There’s quite a bit of prep to getting this right. First, in the weeks just prior to your move, have a plan for using up all the contents, particularly the frozen section. Good things for using up ingredients are, of course, recipes like stews and soups. Then you can defrost, turn off the power, and leave old towels at the foot of the unit. Take out all the removal elements (e.g. Shelves) and seal the doors securely with masking tape. A blanket should now be wrapped around the whole thing, making it ready for the road.
If your business is getting itself ready to hop, skip and jump to shiny new premises, then there’s probably a greater number of people to think about than when you move house. Whether you’re a small business or medium-sized, you’ll have a team of individuals whose lives are going to be as affected by the change as yours is. It always works better if, instead of letting them be dragged along passively with you, you involve them in the move, take their voices into account and let them feel part of the process. If there aren’t obvious ways of achieving this occurring to you immediately, then here are some of our ideas for pulling it off. After all, it’s almost certainly going to be a smoother transition with everyone on the same page.
We have just taken delivery of the first of the new Aussie Fleet, which is made up of state of the art removals trucks all liveried in our new branding.
Some aspects of moving really are a breeze. Most of us are, for example, old hands when it comes to readying our clothes for the big day. It’s straightforward and we’ve done it countless times in the past. But from a psychological stand-point, it’s worth confronting the difficult challenges first, rather than hiding from them in the hope that they go away (they won’t). Facing up to them head-on will empower us and make moving feel easier. So here’s the first part of our run-down of the most difficult belongings to get on the road and into your new home.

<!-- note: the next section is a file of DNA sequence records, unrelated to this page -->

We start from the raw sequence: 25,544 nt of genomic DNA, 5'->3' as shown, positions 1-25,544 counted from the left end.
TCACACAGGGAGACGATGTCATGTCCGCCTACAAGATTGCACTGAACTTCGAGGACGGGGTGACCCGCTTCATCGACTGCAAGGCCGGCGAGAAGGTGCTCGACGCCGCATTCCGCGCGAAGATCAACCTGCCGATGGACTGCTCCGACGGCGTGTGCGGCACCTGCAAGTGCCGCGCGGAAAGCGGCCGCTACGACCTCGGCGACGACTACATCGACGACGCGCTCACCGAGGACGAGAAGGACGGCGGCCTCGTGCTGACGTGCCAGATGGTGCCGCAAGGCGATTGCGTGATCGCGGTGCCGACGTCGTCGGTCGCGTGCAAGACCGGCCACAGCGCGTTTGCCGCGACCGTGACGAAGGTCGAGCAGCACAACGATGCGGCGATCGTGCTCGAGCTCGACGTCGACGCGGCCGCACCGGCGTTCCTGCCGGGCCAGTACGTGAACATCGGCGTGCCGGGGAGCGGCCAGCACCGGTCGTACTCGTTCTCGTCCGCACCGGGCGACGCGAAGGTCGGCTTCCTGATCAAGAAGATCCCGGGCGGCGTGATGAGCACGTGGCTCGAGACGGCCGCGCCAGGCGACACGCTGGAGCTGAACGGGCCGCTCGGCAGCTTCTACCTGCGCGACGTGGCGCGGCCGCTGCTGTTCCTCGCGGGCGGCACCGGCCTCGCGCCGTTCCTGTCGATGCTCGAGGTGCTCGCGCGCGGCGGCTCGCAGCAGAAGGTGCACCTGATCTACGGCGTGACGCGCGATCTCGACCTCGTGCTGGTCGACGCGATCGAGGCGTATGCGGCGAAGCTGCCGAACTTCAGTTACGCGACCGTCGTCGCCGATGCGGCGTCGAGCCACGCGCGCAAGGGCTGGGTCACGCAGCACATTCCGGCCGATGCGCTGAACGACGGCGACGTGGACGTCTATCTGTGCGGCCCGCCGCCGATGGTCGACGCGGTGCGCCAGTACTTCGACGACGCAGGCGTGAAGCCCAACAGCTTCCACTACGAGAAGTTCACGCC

Many of us think of our green and flowered friends as being robust, especially houseplants that don’t need to be taken out of their pots. But nothing could be farther from the truth. These babies are delicate, and that’s putting it mildly. Not only that – they’re messy, scattering earth on your other belongings. They also don’t like the change of temperature caused by a long drive and can express that dislike by dying on you. After all the tending and love you’ve given them, talk about ungrateful! If you’re moving plants, then do your utmost to take advice and read up on the intricacies involved – there’s an art to it that anyone can get the knack of.
Alas, moving house along with Fido and Fluffy is never a cinch. Live animals need to be kept safe and sound in the run-up to the move, during transit and in the aftermath as they adjust to completely new surroundings. There’s also the matter of finding vets near your new home and getting all the paperwork together. So whether you’re moving dogs, cats or (trickiest of all) fish, birds and reptiles, apprise yourself of as much information as possible well in advance.
Musical instruments and gym equipment
It’s of course widely known that pianos aren’t very simple to get from A to B. There’s the sheer bulk and fragility of them, plus the fact that they can go seriously out of tune during the process. But guitars and drum-sets present their own complications, too and, like gym equipment and golf sets, require prudent care to make sure they’re in good shape for the road and safe from harm. Experienced help is recommended, rather than hope-for-the-best DIY.
It’s not the life for everyone, and it comes with some hardships that might deter some of us, but moving to a houseboat in London also has some distinct advantages. There’s the chance to slash your outgoings by more than half, see the city a different way, enjoy summer evenings on the water, and move about instead of being fixed to a set of bricks and mortar. It also enables people to do some of their living in handily central areas like Camden, Maida Vale, Little Venice and Angel and have vastly diminished utility bills. If you’re prepared to do what’s known as cc-ing (continuous cruising), you can taste life in a variety of Zone 1 locations provided you’re prepared to move every fortnight.